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Principal Investigator(s): ABC News; The Washington Post
This special topic poll, conducted September 25-27, 2001, was undertaken to assess respondents' reactions to and feelings about the terrorist attacks that destroyed the World Trade Center towers in New York City, damaged the Pentagon in Washington, DC, and caused a plane crash in Pennsylvania on September 11, 2001. Respondents were asked to give their opinions of the way President George W. Bush was handling the presidency and the terrorist attacks. Respondents were also asked whether they would support taking military action in response, and whether they believed that the United States government would go to war as a result of the attacks. They were further asked whether they would feel the same way if military action caused the death of or injured innocent civilians in other countries and large numbers of American troops due to a long war. Respondents were queried on whether they would support mounting a broader war against terrorist groups and the nations that support them, whether they believed there would be more major terrorist attacks in this country, what the United States must do in its war on international terrorism, and, supposing that the United States accomplished all of its objectives, whether it would still have won the war on terrorism if there were to be another major terrorist attack. Respondents' opinions were elicited on Osama bin Laden, the main suspect in the attack, who was reportedly living in Afghanistan. They were asked whether they believed that the United States would capture or kill bin Laden, and would be able to significantly reduce terrorist attacks against the United States. Respondents were also asked whether action on education reform and prescription drugs for seniors should be postponed for at least a year because of the war on terrorism. Additional topics covered how much the respondents trusted the government to do the right thing, how patriotic they were, whether they appreciated more the privileges they had in this country, and whether they were more willing to make personal sacrifices for the good of the country. Background information on respondents includes age, gender, political party, education, residency, marital status, children in household, race, and household income.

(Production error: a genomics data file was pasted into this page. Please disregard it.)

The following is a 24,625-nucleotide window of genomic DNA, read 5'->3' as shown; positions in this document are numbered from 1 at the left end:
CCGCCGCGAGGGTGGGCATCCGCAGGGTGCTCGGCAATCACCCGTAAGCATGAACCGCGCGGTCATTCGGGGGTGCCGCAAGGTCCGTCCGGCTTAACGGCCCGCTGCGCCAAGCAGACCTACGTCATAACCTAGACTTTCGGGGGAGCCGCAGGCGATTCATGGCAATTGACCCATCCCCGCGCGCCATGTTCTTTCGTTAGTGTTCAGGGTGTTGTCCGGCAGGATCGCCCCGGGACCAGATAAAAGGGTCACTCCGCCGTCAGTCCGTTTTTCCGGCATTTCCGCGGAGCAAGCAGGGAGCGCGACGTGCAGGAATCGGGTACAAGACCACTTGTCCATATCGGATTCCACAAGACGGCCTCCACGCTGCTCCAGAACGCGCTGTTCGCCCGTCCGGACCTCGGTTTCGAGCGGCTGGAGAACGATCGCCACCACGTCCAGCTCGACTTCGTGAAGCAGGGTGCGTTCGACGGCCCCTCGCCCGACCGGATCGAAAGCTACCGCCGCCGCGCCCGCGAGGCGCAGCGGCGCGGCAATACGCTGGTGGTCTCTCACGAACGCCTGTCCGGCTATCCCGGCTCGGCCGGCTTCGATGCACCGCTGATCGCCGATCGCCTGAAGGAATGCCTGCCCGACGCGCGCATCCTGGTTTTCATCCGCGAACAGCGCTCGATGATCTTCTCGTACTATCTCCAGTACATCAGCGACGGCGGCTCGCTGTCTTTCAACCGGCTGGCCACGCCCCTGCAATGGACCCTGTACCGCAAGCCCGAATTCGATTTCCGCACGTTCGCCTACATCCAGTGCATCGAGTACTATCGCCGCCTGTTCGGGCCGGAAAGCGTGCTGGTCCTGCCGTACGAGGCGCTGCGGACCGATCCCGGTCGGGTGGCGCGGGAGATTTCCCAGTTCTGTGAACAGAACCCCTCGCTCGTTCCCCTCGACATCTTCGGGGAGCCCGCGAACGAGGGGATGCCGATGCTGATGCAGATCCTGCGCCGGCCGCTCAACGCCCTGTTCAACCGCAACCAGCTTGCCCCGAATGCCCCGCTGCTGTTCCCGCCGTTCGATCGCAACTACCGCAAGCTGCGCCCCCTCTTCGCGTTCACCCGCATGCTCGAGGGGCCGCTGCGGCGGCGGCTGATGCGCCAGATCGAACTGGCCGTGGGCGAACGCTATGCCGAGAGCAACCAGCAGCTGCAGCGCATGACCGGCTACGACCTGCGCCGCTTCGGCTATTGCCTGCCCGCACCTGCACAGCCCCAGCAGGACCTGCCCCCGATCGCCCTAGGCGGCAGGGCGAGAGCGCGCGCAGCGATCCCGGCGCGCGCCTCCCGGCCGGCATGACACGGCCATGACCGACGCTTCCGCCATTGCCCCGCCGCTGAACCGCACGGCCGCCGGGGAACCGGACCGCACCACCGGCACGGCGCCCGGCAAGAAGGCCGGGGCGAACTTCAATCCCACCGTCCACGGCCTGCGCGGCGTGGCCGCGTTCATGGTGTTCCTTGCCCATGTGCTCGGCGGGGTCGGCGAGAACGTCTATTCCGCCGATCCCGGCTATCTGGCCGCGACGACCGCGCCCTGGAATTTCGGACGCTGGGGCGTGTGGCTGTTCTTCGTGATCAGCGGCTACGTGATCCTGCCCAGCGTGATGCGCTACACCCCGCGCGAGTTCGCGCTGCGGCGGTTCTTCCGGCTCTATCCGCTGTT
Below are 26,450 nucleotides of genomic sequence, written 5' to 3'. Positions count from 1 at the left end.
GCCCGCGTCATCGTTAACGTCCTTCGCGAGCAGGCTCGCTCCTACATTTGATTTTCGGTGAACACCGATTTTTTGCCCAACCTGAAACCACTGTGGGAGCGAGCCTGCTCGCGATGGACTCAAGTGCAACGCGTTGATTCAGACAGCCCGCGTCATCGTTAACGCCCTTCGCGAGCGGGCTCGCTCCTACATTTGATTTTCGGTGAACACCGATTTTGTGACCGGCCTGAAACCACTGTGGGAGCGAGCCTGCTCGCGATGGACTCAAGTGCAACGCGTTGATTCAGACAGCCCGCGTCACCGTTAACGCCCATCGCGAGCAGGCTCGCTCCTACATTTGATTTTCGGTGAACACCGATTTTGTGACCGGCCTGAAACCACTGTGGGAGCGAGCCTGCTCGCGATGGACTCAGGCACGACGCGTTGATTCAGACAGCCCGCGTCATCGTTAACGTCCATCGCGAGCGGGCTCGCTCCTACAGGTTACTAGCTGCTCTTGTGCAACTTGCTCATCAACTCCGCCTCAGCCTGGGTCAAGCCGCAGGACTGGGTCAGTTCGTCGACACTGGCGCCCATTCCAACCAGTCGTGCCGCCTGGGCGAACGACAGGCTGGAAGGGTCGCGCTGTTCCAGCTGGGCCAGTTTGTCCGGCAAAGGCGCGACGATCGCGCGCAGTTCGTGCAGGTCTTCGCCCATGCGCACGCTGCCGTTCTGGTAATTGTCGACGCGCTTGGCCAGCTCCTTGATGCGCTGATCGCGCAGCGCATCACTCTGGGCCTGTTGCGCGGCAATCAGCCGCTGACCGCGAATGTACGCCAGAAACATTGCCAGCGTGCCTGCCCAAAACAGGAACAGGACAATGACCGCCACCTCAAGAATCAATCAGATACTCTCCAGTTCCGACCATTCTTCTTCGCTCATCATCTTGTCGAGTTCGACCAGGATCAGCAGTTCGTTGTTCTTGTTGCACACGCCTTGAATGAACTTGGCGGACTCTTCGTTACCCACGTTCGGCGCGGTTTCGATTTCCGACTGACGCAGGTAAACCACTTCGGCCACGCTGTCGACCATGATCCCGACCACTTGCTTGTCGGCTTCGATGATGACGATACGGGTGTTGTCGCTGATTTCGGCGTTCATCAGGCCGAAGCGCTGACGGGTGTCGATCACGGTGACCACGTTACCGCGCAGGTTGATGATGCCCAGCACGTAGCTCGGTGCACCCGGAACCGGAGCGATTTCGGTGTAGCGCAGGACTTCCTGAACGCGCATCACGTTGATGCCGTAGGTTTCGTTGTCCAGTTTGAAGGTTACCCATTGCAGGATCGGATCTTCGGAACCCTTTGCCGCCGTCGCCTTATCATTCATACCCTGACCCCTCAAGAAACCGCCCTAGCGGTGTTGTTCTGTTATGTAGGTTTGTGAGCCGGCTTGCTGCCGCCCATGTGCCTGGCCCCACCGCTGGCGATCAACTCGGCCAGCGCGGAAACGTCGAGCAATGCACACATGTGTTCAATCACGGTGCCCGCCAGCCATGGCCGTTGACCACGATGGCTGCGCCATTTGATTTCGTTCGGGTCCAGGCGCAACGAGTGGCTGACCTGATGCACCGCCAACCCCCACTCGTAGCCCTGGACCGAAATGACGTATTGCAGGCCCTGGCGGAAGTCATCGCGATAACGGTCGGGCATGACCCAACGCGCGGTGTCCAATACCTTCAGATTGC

These data are available only to users at ICPSR member institutions. Because you are not logged in, we cannot verify that you will be able to download the data.
ABC News, and The Washington Post. ABC News/Washington Post Terrorist Attack Poll #4, September 2001. ICPSR03295-v1. Ann Arbor, MI: Inter-university Consortium for Political and Social Research [distributor], 2001. http://doi.org/10.3886/ICPSR03295.v1
Persistent URL: http://doi.org/10.3886/ICPSR03295.v1
Scope of Study
Subject Terms: bin Laden, Osama, Bush, George W., counterterrorism, military intervention, national defense, national security, presidency, presidential performance, public confidence, public opinion, September 11 attack, terrorism, terrorism prosecution, terrorist attacks, war
Geographic Coverage: United States
Data Types: survey data
Data Collection Notes:
The data are provided as an SPSS portable file.
This collection has not been processed by ICPSR staff. ICPSR is distributing the data and documentation for this collection in essentially the same form in which they were received. When appropriate, documentation has been converted to Portable Document Format (PDF), data files have been converted to non-platform-specific formats, and variables have been recoded to ensure respondents' anonymity.
Produced by Taylor Nelson Sofres Intersearch, Horsham, PA, 2001.
Extent of Processing: ICPSR data undergo a confidentiality review and are altered when necessary to limit the risk of disclosure. ICPSR also routinely creates ready-to-go data files along with setups in the major statistical software formats as well as standard codebooks to accompany the data. In addition to these procedures, ICPSR performed the following processing steps for this data collection:
- Created online analysis version with question text.
Original ICPSR Release: 2001-10-22
- Citations exports are provided above.
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